- Kinshasa Symphonydirected by Claus Wischmann and Martin Baer, and: Eastern Voicesdirected by Frank Scheffer and Günter Wallbrecht
Most films about music are made by non-musicians. There are many reasons for this, not least of which is that musicians are generally not trained as filmmakers. The goals of non-musicians, however, often run contrary to what musicians want to see and hear on screen. In Kinshasa Symphonyand Eastern Voices, we have prime examples of how good films in all other respects perhaps fall short when communicating musical information to a musical audience.
Kinshasa Symphonyprofiles the only symphony orchestra in central Africa, the Orchestre Symphonique Kimbanguiste headquartered in Kinshasa, the capital city of the Democratic Republic of the Congo. With beautiful cinematography, polished editing, and a well-construed documentary narrative, the film is a portrait of life in the midst of urban Africa. To the filmmakers’ credit, much of the story foregoes the temptation to exoticize the region’s colonial past and recent civil war. Rather it remains centered on the orchestra’s musicians and the role of music as a stabilizing factor in their sometimes troubled existence. As a musician, however, I am reminded of the constructed nature of this narrative at a few key moments. For example, at various points in the film, each profiled musician is filmed performing in the dusty city streets amidst a swirl of traffic and passersby. I was drawn out of the fly-on-the-wall illusion of the film each time this type of sequence appeared. I simply could not understand why the musicians would be in the middle of the street if the filmmakers had not asked them to be there. At other times, the musicians are heard whistling, humming, or singing the theme of Beethoven’s Ninth while doing mundane tasks, so much so that one wonders how often they were directed to do so. Narrative tension in the film is predicated upon the orchestra’s preparation for a large public concert. I found myself looking forward to this concert so that I could see lengthy performances of Beethoven’s Ninth, “O fortuna” from Orff’s Carmina Burana, and other pieces heard in rehearsal scenes. When the moment finally arrives it is anticlimactic, obscured by too much up-close camera-work and quick cuts that abbreviate the performance to little more than a footnote. The musicality of the orchestra is therefore subsumed within the vicissitudes of the documentary form, a rather unfortunate aspect of an otherwise well executed film.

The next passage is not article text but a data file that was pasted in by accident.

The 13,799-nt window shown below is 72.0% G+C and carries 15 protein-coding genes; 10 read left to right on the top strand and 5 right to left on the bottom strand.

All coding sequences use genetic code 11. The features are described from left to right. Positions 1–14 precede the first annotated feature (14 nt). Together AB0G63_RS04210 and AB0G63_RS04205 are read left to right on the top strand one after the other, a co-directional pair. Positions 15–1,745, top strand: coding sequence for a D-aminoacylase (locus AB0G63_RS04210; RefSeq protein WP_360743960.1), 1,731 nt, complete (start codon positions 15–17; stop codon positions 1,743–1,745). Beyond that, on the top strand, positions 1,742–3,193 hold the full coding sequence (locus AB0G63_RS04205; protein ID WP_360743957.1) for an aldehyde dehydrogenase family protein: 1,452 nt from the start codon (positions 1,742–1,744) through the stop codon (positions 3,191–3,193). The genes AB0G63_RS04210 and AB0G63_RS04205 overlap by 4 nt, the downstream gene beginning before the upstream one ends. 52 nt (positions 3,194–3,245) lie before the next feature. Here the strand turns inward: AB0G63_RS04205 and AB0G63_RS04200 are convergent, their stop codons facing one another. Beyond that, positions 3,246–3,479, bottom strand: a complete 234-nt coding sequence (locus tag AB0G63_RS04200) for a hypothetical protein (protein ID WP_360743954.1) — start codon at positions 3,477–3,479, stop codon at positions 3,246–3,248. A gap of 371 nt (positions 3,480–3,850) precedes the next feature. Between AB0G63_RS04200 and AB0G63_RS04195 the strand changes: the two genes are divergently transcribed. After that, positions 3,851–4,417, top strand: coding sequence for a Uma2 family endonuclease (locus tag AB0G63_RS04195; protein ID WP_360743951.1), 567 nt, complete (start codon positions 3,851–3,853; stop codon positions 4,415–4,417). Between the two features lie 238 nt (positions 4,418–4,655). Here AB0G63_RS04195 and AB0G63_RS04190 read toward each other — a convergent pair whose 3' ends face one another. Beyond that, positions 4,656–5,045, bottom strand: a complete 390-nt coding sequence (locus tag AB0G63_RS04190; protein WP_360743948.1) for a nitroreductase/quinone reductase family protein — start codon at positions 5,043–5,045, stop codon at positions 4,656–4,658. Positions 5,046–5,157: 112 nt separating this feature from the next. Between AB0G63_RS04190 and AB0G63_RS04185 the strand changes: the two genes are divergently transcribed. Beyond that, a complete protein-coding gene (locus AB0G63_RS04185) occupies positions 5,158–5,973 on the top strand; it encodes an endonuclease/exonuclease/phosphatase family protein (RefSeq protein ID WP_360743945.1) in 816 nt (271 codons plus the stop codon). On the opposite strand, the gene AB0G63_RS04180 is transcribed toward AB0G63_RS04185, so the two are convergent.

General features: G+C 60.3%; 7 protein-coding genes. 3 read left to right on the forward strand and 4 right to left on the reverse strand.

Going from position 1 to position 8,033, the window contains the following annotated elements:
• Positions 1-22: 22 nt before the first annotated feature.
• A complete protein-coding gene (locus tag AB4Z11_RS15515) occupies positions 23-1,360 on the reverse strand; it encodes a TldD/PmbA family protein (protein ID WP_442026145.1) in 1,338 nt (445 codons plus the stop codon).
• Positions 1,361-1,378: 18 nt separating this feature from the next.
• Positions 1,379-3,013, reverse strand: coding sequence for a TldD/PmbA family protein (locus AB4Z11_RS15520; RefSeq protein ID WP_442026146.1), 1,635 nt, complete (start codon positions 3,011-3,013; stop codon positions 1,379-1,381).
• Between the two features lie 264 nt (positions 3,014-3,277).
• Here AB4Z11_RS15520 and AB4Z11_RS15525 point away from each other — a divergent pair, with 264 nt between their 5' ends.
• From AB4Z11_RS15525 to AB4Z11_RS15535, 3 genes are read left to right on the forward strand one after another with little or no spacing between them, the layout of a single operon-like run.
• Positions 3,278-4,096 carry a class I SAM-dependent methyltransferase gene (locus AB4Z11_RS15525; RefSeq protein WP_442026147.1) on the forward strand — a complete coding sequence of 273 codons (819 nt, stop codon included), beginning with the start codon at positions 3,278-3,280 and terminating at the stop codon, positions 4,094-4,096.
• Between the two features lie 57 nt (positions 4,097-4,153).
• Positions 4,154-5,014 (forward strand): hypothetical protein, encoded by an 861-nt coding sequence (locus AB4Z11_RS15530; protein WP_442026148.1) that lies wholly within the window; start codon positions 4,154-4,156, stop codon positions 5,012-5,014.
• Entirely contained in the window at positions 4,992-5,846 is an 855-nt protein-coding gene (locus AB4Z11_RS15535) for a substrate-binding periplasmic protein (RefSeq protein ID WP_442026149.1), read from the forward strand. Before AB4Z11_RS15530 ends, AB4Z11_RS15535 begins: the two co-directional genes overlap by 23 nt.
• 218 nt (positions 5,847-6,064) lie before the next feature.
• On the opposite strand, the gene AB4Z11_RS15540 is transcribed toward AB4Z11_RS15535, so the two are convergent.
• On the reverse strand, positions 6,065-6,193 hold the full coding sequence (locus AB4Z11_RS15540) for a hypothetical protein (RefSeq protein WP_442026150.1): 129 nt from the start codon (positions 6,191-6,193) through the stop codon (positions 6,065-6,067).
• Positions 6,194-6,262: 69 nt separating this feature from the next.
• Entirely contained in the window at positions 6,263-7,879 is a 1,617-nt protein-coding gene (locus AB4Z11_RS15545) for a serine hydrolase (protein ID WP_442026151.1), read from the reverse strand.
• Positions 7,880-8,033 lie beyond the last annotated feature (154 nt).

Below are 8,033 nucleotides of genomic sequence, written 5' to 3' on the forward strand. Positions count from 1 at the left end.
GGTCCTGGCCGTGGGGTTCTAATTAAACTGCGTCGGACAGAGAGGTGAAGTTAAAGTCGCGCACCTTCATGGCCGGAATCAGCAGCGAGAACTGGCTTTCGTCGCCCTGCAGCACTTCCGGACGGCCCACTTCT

The Morgenland Festival Onsabrück has since 2005 programmed musical collaborations that seek to reevaluate ideas about Eastern art music. Eastern Voicesdocuments rehearsals and performances by the Morgen land Chamber Orchestra—as the liner notes suggest, “a meeting point for musicians from Azerbaijan, Iran, Syria, and Germany” directed by Iranian composer Nader Mashayekhi—in collaboration with art music icons including Alim and Fargana Qasimov (Azerbaijan), Salar Aghili and Harir Shariatzadeh (Iran), and Yulduz Turdieva (Uzbekistan). The traditional repertoire of these musicians is captured in very high quality audio and video; the audio mix in particular is well worth viewing the film on its merits alone. However, the cinematographic style may irritate claustrophobic viewers. There are far too many extreme close-up shots of musicians’ facial expressions when better musical information could be transmitted with wider shots of their whole bodies. Not once are we given a wide shot of the entire ensemble nor performance space, though scenes of the exterior architecture of a Medieval church and tight shots of a crucifix and other icons are repeatedly intercut to give some sense of the venue (an unidentified church) and clearly also to highlight the “East meets West” theme of the film. The bonus materials include three short performances by the featured musicians, yet these too are plagued by the same issues as the film itself and at only twelve minutes in total length hardly do...